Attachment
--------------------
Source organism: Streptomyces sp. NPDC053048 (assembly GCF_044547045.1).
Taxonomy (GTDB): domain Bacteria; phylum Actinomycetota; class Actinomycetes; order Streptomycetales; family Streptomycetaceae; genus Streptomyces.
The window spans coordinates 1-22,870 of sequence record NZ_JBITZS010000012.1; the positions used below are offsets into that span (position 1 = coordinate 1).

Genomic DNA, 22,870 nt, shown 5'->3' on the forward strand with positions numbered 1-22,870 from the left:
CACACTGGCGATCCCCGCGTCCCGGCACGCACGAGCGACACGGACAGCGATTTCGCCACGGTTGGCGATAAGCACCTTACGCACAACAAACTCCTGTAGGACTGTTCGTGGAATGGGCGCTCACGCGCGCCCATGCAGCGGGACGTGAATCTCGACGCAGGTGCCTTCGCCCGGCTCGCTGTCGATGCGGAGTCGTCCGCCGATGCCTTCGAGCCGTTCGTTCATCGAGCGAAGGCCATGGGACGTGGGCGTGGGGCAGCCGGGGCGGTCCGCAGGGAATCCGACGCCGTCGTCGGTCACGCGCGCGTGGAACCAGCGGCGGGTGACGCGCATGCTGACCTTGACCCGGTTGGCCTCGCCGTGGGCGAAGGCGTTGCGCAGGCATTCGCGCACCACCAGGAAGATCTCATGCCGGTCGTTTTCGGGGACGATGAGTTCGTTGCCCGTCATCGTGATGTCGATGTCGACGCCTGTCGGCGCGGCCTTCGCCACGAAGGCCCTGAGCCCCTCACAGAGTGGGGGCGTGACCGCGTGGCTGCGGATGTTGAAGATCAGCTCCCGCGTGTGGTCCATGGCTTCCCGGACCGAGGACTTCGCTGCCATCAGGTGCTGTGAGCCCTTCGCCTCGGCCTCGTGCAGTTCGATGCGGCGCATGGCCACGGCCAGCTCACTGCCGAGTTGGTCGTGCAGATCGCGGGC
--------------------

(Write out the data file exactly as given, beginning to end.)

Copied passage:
Source organism: Streptomyces sp. NPDC053048 (assembly GCF_044547045.1).
Taxonomy (GTDB): domain Bacteria; phylum Actinomycetota; class Actinomycetes; order Streptomycetales; family Streptomycetaceae; genus Streptomyces.
The window spans coordinates 1-22,870 of sequence record NZ_JBITZS010000012.1; the positions used below are offsets into that span (position 1 = coordinate 1).

Genomic DNA, 22,870 nt, shown 5'->3' on the forward strand with positions numbered 1-22,870 from the left:
CACACTGGCGATCCCCGCGTCCCGGCACGCACGAGCGACACGGACAGCGATTTCGCCACGGTTGGCGATAAGCACCTTACGCACAACAAACTCCTGTAGGACTGTTCGTGGAATGGGCGCTCACGCGCGCCCATGCAGCGGGACGTGAATCTCGACGCAGGTGCCTTCGCCCGGCTCGCTGTCGATGCGGAGTCGTCCGCCGATGCCTTCGAGCCGTTCGTTCATCGAGCGAAGGCCATGGGACGTGGGCGTGGGGCAGCCGGGGCGGTCCGCAGGGAATCCGACGCCGTCGTCGGTCACGCGCGCGTGGAACCAGCGGCGGGTGACGCGCATGCTGACCTTGACCCGGTTGGCCTCGCCGTGGGCGAAGGCGTTGCGCAGGCATTCGCGCACCACCAGGAAGATCTCATGCCGGTCGTTTTCGGGGACGATGAGTTCGTTGCCCGTCATCGTGATGTCGATGTCGACGCCTGTCGGCGCGGCCTTCGCCACGAAGGCCCTGAGCCCCTCACAGAGTGGGGGCGTGACCGCGTGGCTGCGGATGTTGAAGATCAGCTCCCGCGTGTGGTCCATGGCTTCCCGGACCGAGGACTTCGCTGCCATCAGGTGCTGTGAGCCCTTCGCCTCGGCCTCGTGCAGTTCGATGCGGCGCATGGCCACGGCCAGCTCACTGCCGAGTTGGTCGTGCAGATCGCGGGC